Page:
Ferrari Mondial

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Ferrari Mondial
Automotive industryFerrari
Parent companyFiat Group
Production1980–1995
3,284 produced
AssemblyModena, Italy
PredecessorFerrari 208/308 GT4
Car classificationMR layout 2+2
Car body styleCoupe
Cabriolet (automobile)
RelatedFerrari 208/308 GTB & GTS
Ferrari 328
Ferrari 348
Mondial 8
Mondial 8
Production1980–1982
Internal combustion engine3.0 L Fuel injection V8
Mondial QV (Quattrovalvole)
Production1982–1985
Internal combustion engine3.0 L Multivalve V8
3.2 Mondial
Production1985–1989
Internal combustion engine3.2 L Multivalve V8
Mondial t
Mondial t cabriolet
Production1989–1993
Internal combustion engine3.4 L V8
Transmission (mechanics)5-speed manual
Valeo Semi-automatic transmission

The Ferrari Mondial is a 2+2 Coupe Automobile produced by Ferrari from 1980 through 1993. It replaced the angular 208/308 GT4. The "Mondial" name came from Ferrari's history — the famed Ferrari 500 Mondial race car of the early 1950s. Despite its predecessor being Bertone styled, the Mondial saw Ferrari return to Pininfarina for styling. It was sold as a mid-sized Coupe and, eventually, a Cabriolet (automobile). The Mondial was conceived as a 'usable' model, offering the practicality of four seats and the performance of a Ferrari. The car had a slightly higher roofline than its stablemates, with a single long door either side, offering easy access and good interior space, reasonable rear legroom, while allround visibility was excellent.

The Mondial was produced in fairly high numbers for a Ferrari, with more than 6,800 produced in its 13-year run, and was one of Ferrari's most commercially successful models. Today a Mondial represents one of the most affordable and usable Ferrari models. The car body was not built as a Monocoque in the same way as a conventional car; the steel outer body was produced by the famous Italian coachbuilder Carrozzeria Scaglietti, just down the road in nearby Modena, built over a lightweight steel box-section space frame. The engine cover and rear luggage compartment lids are in light alloy. The seats and interior were trimmed in Connolly hide, contrasting with the body color. Most cars were painted rosso red, but some were black or silver, and a few were dark blue. At least two, one UK market car, and one now in Southern California, were painted white. If this number is correct, the one white unit in Southern Ca was owned by Nicole Brown Simpson who bought it new and drove it often as a daily driver right up until her murder on June. 12th 1994. Another car, originally sold in the US, and now in Northern California, was painted "Nero Metallico", or dark gray metallic.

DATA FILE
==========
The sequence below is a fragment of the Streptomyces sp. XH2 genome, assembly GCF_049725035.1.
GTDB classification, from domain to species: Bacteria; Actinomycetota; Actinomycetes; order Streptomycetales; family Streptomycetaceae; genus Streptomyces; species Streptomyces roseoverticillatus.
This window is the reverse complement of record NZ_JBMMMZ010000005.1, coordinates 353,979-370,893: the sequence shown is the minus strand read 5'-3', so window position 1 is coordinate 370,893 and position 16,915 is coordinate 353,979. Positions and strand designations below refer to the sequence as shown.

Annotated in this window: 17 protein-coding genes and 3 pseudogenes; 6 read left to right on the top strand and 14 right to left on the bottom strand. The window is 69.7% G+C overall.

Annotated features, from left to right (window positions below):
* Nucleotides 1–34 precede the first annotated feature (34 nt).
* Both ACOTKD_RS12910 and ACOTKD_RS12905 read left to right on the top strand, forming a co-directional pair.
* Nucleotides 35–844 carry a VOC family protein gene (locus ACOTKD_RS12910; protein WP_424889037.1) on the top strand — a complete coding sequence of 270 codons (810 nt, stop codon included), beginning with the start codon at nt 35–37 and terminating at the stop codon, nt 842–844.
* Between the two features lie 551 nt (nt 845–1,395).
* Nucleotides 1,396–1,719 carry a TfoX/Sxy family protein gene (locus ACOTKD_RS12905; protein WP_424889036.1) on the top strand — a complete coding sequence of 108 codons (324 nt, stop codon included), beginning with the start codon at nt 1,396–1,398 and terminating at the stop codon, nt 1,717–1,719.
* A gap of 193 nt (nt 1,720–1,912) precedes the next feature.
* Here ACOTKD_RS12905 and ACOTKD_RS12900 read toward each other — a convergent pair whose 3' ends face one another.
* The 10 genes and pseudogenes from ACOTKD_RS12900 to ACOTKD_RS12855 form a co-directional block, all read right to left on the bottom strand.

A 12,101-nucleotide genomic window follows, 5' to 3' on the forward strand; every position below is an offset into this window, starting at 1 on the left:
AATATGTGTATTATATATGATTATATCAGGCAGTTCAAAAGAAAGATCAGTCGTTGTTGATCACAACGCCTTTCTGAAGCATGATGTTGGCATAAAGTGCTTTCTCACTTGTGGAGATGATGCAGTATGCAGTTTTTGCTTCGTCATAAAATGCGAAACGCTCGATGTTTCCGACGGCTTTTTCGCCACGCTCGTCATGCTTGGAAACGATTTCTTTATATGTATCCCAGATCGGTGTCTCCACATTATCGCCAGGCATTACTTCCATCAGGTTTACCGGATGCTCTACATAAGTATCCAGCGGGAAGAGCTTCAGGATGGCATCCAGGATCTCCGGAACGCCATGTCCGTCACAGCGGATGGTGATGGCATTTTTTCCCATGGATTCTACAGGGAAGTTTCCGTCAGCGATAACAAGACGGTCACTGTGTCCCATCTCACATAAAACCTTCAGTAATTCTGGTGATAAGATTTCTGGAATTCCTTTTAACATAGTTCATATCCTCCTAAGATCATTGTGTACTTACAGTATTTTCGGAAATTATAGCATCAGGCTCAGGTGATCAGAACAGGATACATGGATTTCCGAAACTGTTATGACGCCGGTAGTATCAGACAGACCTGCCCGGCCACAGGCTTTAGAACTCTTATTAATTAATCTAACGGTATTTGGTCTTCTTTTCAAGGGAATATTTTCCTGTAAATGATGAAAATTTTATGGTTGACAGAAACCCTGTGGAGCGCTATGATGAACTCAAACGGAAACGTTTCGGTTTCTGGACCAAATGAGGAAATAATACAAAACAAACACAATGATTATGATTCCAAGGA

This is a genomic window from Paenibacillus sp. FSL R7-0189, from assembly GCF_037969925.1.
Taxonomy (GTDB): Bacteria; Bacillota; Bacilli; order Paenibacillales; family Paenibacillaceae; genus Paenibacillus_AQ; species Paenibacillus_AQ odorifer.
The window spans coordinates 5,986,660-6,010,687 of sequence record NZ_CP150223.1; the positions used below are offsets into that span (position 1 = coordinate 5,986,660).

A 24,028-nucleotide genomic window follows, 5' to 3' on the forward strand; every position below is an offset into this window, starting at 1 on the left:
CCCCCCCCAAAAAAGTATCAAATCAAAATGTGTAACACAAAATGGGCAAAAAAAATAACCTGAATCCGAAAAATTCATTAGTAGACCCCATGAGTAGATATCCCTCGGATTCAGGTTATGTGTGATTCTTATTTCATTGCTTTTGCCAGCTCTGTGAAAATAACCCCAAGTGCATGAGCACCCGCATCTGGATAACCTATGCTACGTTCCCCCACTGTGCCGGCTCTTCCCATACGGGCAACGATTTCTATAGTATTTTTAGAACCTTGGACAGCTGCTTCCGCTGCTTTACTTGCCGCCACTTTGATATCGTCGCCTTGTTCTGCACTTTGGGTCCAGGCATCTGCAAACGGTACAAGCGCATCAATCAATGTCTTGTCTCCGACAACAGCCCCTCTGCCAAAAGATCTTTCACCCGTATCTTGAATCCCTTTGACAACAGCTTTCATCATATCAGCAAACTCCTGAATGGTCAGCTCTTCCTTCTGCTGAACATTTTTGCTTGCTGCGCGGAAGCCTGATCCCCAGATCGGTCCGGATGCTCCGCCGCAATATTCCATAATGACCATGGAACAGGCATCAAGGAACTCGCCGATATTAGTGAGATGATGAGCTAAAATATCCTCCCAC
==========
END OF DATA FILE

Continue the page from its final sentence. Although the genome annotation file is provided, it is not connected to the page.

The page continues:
The Mondial was the first Ferrari car where the entire engine/gearbox/rear suspension assembly was mounted on a detachable steel subframe, making engine removal for a major rebuild or cylinder head removal much easier than it was on previous models. Unusually, the handbrake is situated between the drivers seat and the inner sill. Once the handbrake is set it drops down so as not to impede egress and ingress. Instead of the normal "H shift pattern, the pattern has 1st gear in a "dog leg" to the left and back, behind reverse. This puts 5th gear to the right and back behind 4th, making shifts between 4th to 5th much more straightforward.

The Mondial, in its "t" version, along with its mechanical sibling, the 348, were the last production Ferrari cars on which a reasonably competent owner could carry out his or her own basic repairs and maintenance, such as oil, exhaust & brake pad changes etc.; later cars are much more complex and are outside the scope of even the most competent home mechanic.

Contents

Mondial 8


The Mondial was introduced as the Mondial 8 in 1980. It was the first Ferrari to depart from the company's familiar 3-digit naming scheme and was fairly mild-performing (for a Ferrari). It used a MR layout Robert Bosch GmbH Jetronic fuel injection V8, shared with the 308 GTBi/GTSi, mounted Transverse engine. The engine was originally used in the 1973 Ferrari Dino. The K-Jetronic system is mechanical with a high pressure pump which streams fuel continusly to the injectors & does not have a computer, just a few relays to handle the cold start sequence etc. The chassis was also based on the 308 GT4, but with a 100 mm (3.9 in) longer wheelbase at 2650 mm (104.3 in). The suspension was the classic layout of unequal-lengthDouble wishbone & Koni dampers all around.

The Mondial 8 is considered one of the marque's most inexpensive to maintain (major service can be performed without removing the entire engine/transmission subframe), and even practical vehicles due to its 214 hp (160 kW), proven drivetrain, and four seats.

Mondial Quattrovalvole


The first Mondial engine, although a DOHC design, used just two valves per cylinder. The 1982 Quattrovalvole or QV introduced a new Multivalve head, the combustion chamber design was purportedly based on the early 80's F1 engine. Again, the engine was shared with the contemporary 308 GTB/GTS QV, and produced a much more respectable 240 hp (179 kW).

Mondial Cabriolet


A new Cabriolet bodystyle was added for 1983 . Body styling remained the same as the coupé variant, with the roof maintaining the 'buttress' design of the roof, though the Cabriolet required the rear seats to be mounted closer together laterally. The introduction of the Cabriolet saw the popularity of the Mondial rise, particularly in the American market, where the convertible body style was highly desirable.

3.2 Mondial